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IRS extends deadline for filing to receive a stimulus payment

Americans who don’t file tax returns have until Nov. 21 to register

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Congress is locked in debate over a second round of direct stimulus payments to Americans, but the Internal Revenue Service (IRS) is still trying to distribute money from the first round of payments that were included in the CARES Act.

The IRS has once again extended its deadline for filing to receive the $1,200 per adult payments to Nov. 21, a move that it said will help Americans who don’t normally file federal income tax returns. The first round of payments was distributed to taxpayers.

To make sure everyone who is eligible to receive a stimulus payment gets it, the IRS has set up an online portal here for people who don’t typically file a tax return and haven’t received a stimulus check, known as an economic impact payment. But you need to act quickly since the IRS says the tool won’t be available after Nov. 21.

“We took this step to provide more time for those who have not yet received a payment to register to get their money, including those in low-income and underserved communities,” said IRS Commissioner Chuck Rettig. 

Time is of the essence

Rettig says the tax agency is running out of time since it will soon be involved in the upcoming tax-filing season. He said the IRS won’t have the ability to manage stimulus payments after Nov. 21. 

Rettig stresses that the additional time is for Americans who don’t file a tax return. The remaining stimulus money is largely earmarked for this group of people. The IRS sent out nearly 9 million letters last month to people who may be eligible for the $1,200 economic impact payments but don’t normally file a tax return. 

“Time is running out for those who don’t normally file a tax return to get their payments,” Rettig said. “Registration is quick and easy, and we urge everyone to share this information to reach as many people before the deadline.”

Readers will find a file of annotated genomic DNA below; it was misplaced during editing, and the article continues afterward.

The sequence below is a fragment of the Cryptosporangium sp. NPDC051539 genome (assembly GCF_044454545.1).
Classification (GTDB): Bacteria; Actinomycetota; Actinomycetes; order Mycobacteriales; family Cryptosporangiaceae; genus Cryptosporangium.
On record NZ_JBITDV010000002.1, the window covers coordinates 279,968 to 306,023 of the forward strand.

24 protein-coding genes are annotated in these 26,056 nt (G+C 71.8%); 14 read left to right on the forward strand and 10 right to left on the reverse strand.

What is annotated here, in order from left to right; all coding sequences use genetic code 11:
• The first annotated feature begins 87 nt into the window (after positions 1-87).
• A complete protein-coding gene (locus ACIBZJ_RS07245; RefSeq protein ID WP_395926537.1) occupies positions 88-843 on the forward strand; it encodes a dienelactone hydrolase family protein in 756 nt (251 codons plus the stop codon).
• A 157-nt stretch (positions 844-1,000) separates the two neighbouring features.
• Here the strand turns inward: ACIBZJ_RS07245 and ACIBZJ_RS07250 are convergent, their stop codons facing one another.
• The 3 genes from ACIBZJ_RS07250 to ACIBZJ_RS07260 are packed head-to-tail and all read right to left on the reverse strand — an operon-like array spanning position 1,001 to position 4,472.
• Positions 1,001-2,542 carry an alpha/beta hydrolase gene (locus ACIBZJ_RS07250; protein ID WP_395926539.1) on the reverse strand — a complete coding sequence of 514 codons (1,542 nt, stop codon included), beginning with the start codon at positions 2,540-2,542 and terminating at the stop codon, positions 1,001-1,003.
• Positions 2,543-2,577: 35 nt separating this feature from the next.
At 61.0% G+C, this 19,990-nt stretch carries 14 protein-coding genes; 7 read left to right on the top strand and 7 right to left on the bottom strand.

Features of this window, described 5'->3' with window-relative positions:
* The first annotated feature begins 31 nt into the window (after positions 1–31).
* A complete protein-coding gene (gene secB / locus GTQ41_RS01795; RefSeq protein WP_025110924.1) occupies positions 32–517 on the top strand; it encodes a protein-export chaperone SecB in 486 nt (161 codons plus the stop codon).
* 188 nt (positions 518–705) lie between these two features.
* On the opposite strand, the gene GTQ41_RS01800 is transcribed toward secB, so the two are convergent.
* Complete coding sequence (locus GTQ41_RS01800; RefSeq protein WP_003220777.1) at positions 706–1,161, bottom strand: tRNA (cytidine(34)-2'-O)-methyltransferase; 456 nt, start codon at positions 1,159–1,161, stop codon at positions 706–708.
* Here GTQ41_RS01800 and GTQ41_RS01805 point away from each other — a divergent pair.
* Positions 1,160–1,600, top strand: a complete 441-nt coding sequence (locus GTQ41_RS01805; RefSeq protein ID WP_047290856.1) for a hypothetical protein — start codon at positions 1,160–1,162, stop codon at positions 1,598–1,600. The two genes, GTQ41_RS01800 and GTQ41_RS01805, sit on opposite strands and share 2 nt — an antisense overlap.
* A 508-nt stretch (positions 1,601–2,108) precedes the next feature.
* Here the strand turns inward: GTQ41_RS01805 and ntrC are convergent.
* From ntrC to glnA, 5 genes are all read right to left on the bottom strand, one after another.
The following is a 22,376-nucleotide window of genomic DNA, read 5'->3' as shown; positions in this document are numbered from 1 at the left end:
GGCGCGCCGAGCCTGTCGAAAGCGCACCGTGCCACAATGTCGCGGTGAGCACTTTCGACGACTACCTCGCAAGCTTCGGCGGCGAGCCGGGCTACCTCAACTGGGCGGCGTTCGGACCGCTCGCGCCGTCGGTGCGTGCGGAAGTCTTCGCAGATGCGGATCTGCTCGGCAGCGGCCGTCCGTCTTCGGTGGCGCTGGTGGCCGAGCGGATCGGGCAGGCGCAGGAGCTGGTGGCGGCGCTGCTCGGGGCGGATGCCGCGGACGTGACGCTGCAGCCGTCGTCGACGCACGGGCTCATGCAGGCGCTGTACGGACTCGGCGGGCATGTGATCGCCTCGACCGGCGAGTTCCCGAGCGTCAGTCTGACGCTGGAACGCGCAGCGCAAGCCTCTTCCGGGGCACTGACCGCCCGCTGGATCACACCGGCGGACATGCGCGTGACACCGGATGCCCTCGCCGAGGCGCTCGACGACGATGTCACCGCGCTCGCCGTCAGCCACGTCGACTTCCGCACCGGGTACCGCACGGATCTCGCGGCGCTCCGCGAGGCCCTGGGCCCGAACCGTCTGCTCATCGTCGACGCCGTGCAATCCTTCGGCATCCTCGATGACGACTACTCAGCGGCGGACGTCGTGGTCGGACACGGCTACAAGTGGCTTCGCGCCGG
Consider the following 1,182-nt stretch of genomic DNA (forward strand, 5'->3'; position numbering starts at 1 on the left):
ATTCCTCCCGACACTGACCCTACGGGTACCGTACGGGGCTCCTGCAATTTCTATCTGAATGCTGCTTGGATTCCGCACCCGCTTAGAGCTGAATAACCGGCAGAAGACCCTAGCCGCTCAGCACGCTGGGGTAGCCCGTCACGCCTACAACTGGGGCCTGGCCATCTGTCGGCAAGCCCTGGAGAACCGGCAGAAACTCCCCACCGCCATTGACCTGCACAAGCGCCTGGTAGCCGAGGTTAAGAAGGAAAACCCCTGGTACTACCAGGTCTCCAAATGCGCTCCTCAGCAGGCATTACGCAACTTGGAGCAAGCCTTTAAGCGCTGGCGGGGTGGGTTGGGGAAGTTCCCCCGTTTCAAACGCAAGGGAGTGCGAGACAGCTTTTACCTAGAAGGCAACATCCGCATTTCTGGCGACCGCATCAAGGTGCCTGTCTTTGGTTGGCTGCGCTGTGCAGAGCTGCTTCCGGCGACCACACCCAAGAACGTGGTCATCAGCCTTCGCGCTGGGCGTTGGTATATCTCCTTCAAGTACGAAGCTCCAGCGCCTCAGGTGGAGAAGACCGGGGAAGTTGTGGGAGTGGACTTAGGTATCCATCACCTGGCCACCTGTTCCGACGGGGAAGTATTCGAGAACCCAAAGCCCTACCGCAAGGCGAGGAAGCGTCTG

Non-taxpayers were left out

When Congress passed the CARES Act, it based the stimulus payments on federal tax records. The IRS was given the task of distributing the funds because it already had a way to quickly send out the money. But that left out millions of Americans who don’t file tax returns.

While most eligible U.S. taxpayers have automatically received their stimulus money, others who don’t have a filing obligation are required to register with the IRS to receive their money. Typically, the IRS says, this includes people who receive little or no income -- people for whom $1,200 could make a big difference.

The IRS Non-Filers tool is specifically designed for people with incomes typically below $24,400 for married couples, and $12,200 for singles who could not be claimed as a dependent by someone else. This includes couples and individuals who are homeless.

Anyone using the Non-Filers tool can speed the arrival of their payment by choosing to receive it by direct deposit. Those not choosing this option will get a check.

Meanwhile,  Americans would receive another $1,200 stimulus payment under a $2.2 trillion aid package passed by Democrats in the House. However, Republicans have not agreed to support the package.

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